This includes some critically historical important material held uniquely by one or another institution. Material that is rapidly decaying, and which the institutions let no one look at, but just keep locked up (presumably so they can boast that they alone have it in their vaults, as a trophy). Again, with no intent to ever scanning this material.

    Part of the problem there is lack of knowledge and resources relating to scanning certain types of material (such as brown brittle broadsheet newspapers, the scanning of which is a specialty of mine). Part of the problem is a misguided and ignorant aversion by small-minded library science types to unbinding certain materials that need to be unbound in order to be properly scanned. Much of microfilm that has been made has serious loss of text in gutters in the images due to the craven and gross incompetence of those making the film or specifying how the film was made, refusing to unbind the broadsheet newspaper volumes in question when this “archiving for all time” was made.

    Sadly, part of the problem is that to this day some individuals on staff at and even directing some institutions… including respected and prestigious ones… have a trophy collector / small shop-keeper mentality toward the holdings of their libraries. They feel … I’ve been told this by some of them in so many words, face to face… that if treasures of their library are made available freely to all, in high quality fashion, their library will be diminished, lose its distinction, and ultimately lose its reason for existing… so they actively oppose such scans being made.

    While this extreme is getting somewhat less common among those in charge of these collections (or at least willingness to be candid that is their motivation is something I’m finding less common among them these days, compared to years past), the fact remains that most such collections (there are a few exceptions) remain hostile to allowing a digital archivist high quality scanning access to their holdings.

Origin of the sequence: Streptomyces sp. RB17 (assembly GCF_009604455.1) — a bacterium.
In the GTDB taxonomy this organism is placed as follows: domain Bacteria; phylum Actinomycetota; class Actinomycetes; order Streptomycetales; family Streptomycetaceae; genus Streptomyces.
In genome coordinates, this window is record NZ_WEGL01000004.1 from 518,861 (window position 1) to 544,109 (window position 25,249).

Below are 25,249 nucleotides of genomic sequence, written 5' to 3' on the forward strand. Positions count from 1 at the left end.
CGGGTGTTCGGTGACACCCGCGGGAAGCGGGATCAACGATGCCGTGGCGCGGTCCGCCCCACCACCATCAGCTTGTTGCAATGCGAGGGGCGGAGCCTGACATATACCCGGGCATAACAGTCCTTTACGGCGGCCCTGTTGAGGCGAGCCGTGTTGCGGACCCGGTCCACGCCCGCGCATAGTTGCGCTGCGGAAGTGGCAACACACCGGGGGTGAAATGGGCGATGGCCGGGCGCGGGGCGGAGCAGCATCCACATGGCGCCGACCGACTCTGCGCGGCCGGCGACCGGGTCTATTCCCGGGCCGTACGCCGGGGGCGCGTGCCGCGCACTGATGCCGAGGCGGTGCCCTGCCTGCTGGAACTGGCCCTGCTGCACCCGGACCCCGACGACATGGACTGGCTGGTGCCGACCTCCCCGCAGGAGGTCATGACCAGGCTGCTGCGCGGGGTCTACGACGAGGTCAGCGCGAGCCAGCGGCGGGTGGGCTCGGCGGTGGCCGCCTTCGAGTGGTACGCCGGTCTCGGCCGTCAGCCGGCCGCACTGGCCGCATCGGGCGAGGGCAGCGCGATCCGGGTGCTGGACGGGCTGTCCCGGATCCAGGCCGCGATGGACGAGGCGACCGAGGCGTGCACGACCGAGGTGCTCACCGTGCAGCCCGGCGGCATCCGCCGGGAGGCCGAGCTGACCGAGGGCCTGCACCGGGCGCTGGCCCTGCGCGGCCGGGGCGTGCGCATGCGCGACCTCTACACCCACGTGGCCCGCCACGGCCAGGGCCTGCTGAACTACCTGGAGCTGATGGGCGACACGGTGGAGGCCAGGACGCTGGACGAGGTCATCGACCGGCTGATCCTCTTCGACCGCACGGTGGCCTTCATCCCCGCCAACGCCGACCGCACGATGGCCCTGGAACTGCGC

These institutions adopt rules for what can and can’t be done to image their materials that they SAY are intended to protect the integrity of their physical holdings, but in fact are constructed so as to thwart the making of high quality digital images of it.

    For example, many institutions allow hand held cameras to be used, but not copy stands. One that does supply a copy stand to researchers provides one that is low grade, and too small for use with good quality DSLRs and larger format paper, and refuses to allow anyone… including me, who they know to be a responsible digital archivist… to simply bring in their own copy stand to use. Is that preserving the integrity of the holdings?

    The fact is that allowing ONE single effort making high quality images of a holding will protect the physical integrity of that holding better than anything else, by reducing by many orders of magnitude the need for any to physically handle that holding. But many at these institutions are blind to or willfully ignore this.

    The fact is that making digital material easily and freely available for downloading at web sites (as does) and by providing huge parts of or even the entire digital archive posted on a web site in the form of a hard drive one can buy at low cost (as does) helps preserve this history. With such archives in the hands of countless individuals all over the world, the information cannot be destroyed by the shutting down of one or another web site and confiscation of its equipment. This is a benefit added to the primary and obvious one of making this history freely available to all.


    Martin H. Goodman MD
    Director, Riazanov Library digital archive project
    Board of Directors Holt Labor Library of San Francisco
    closely (tho informally) associated with

    ps David Walters of once mused to me that many of these libraries treat their brown, brittle, decaying newspaper archives as if they were spent nuclear fuel (what anti-nuclear activists often refer to as “nuclear waste”). Material that needs to be locked up away from all human contact as it slowly decays / decomposes out of existence.